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In which not all is as it seems: My engineering self and climate change

As some may know, I’m currently an engineering Master’s student, enrolled in a cross-disciplinary program. I have been focusing on energy policy for the last three years, and writing has been a primary activity in all of this, both in terms of technical writing for grade and pay, as well as a medium for engaging in debate (mostly on Reddit, admittedly). And something interesting has crossed my desk, which has galvanized my opinion on that twenty ton monster of the media, anthropogenic global climate change.

Now, after Dave Cullen commented on my review of his book, it made me realize that I get some nominal amount of traffic on WordPress, so there is a chance people will read this. I doubt what I’m saying is revolutionary, but the more eyes on it, the better.

Professor Paul Fischbeck, a leading risk analysis researcher at Carnegie Mellon (my alma mater) recently gave a talk to a class I’m enrolled in that was a version of an earlier talk of his called “Is the Hockey Stick Broken?”, an attempt to break through the political bullshit surrounding the hacked emails from the Climate Research Unit at the University of East Anglia. The short answer to the titular question is: yes. The model is broken. Some research methods and data used by Michael Mann (the original author of the article which first proposed the “hockey stick” temperature graph) and others is very questionable, and in some cases very flawed.

The important part though is that this is by no means the final nail in the coffin for climate change debate. In fact, it says almost nothing conclusive for either side of the debate. However, climate change has, because of the cost of carbon policy, become highly politicized.

This is the biggest problem.

If the politics surrounding the debate of climate change were a little gentler, or if less money was involved, chances are the errors in these reports would have been caught, corrected, and we would have gotten to the correct conclusion eventually. As it stands, we’re probably not there yet, but the “correct” conclusion is likely that we don’t have conclusive data from paleoclimactic records to draw any conclusions regarding the impact of climate change.

Now the critics can jump up and down about this, but the fact is that no conclusion is simply no conclusion. The propensity of people to point at global climate change being a hoax because of shoddy research is invalid. It simply means more research needs to be done. A failure to reach a conclusion means there’s no conclusion, it doesn’t mean that the exact opposite of the questionable prediction is true. However, a “middle road” doesn’t really exist in politics, and with possibly billions of dollars at stake from the energy industry as well as future risk, no one wants to table debate until we know for sure (which will be when something happens, too late for policy).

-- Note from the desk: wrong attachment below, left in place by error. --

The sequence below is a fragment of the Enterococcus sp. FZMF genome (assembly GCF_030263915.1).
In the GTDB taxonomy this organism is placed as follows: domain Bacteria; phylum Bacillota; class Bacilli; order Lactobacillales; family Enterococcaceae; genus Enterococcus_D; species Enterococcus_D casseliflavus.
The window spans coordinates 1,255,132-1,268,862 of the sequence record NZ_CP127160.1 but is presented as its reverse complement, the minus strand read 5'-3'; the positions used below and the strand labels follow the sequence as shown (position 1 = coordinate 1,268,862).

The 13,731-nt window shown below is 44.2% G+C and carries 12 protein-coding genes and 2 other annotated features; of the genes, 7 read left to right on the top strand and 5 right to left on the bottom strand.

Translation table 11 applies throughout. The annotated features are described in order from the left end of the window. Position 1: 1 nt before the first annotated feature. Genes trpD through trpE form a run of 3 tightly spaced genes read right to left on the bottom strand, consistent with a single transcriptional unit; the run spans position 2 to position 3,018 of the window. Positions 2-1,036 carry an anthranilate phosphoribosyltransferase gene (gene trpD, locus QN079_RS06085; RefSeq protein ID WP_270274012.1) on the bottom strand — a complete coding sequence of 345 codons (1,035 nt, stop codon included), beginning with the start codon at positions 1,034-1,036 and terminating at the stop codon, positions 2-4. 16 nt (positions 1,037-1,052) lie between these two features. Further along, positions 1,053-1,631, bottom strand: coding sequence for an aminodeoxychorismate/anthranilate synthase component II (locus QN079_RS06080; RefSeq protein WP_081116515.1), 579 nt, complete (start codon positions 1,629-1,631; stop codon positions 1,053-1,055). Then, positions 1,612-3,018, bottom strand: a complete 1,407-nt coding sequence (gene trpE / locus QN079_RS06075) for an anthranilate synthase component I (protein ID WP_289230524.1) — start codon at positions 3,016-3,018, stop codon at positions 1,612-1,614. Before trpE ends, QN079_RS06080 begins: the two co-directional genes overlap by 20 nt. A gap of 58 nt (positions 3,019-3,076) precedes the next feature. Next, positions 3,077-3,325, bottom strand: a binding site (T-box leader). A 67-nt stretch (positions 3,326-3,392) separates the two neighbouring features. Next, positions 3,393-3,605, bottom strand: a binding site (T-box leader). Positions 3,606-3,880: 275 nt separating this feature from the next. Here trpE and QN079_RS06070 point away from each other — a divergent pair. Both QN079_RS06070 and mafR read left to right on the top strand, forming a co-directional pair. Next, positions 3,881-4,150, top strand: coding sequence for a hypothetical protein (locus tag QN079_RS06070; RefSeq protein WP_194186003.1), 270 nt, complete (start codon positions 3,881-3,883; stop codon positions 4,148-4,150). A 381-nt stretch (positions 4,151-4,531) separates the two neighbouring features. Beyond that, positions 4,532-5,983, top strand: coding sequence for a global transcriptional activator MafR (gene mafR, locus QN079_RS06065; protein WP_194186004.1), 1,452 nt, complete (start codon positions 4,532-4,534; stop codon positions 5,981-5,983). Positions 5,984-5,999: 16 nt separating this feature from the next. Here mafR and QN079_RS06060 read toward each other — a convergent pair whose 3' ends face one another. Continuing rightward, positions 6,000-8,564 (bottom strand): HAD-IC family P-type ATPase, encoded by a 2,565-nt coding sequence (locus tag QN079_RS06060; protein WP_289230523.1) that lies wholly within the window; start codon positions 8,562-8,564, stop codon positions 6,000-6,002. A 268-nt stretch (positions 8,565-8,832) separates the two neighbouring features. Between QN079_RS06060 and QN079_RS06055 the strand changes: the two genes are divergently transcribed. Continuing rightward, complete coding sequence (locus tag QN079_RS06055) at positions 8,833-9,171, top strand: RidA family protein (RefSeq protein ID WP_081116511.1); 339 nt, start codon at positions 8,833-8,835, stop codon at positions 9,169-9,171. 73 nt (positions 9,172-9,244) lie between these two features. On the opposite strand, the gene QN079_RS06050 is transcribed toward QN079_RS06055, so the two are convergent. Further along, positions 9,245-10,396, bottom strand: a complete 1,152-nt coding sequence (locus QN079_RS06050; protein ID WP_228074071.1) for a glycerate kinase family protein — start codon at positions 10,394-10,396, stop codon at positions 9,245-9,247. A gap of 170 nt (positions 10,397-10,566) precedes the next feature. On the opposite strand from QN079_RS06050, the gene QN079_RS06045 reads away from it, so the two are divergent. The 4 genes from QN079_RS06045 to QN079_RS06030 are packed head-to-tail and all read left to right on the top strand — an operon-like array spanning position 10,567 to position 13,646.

My policy take on this is a little more decisive (though admittedly not much). The atmospheric science behind the concept of global warming and the fact that atmospheric CO2 levels are rising are established facts. Even if we don’t know the extent of the changes that will be wrought, it ultimately makes sense to develop carbon mitigation policies now. The risks behind ignoring a potential problem as big as this one are huge, and most carbon reduction plans (excepting maybe carbon capture, which is economically questionable regardless) have large positive externalities that will help reduce energy dependence and other forms of pollution. A recent study even alluded to the non-climate change benefits of a carbon mitigation program being high enough to implement it regardless of climate change.

The most important thing to take home is that politicization of science is bad. It encourages bias into places where it shouldn’t exist, and meshes two sectors which act very differently. The careful analysis of uncertain data does not mesh well with politics, where decisions are either/or, right or wrong. Now, paleoclimactic research has been set back, and other legitimate sectors of climate science have been overshadowed by this scandal. “I don’t know” is not exactly an accepted answer in Washington, but when dealing with a system as chaotic as the Earth’s atmosphere, it’s usually the best one.

I know this is a departure from my usually pedestrian topics, but this is the intersection of politics and science in my field. Writing is the best way to convey rational thought, so by considering myself both a writer and an engineer, I feel obligated to write about these things that I feel I understand. And climate change is a good area in which to emphasize that even by understanding the science as it exists doesn’t mean you actually have an answer.

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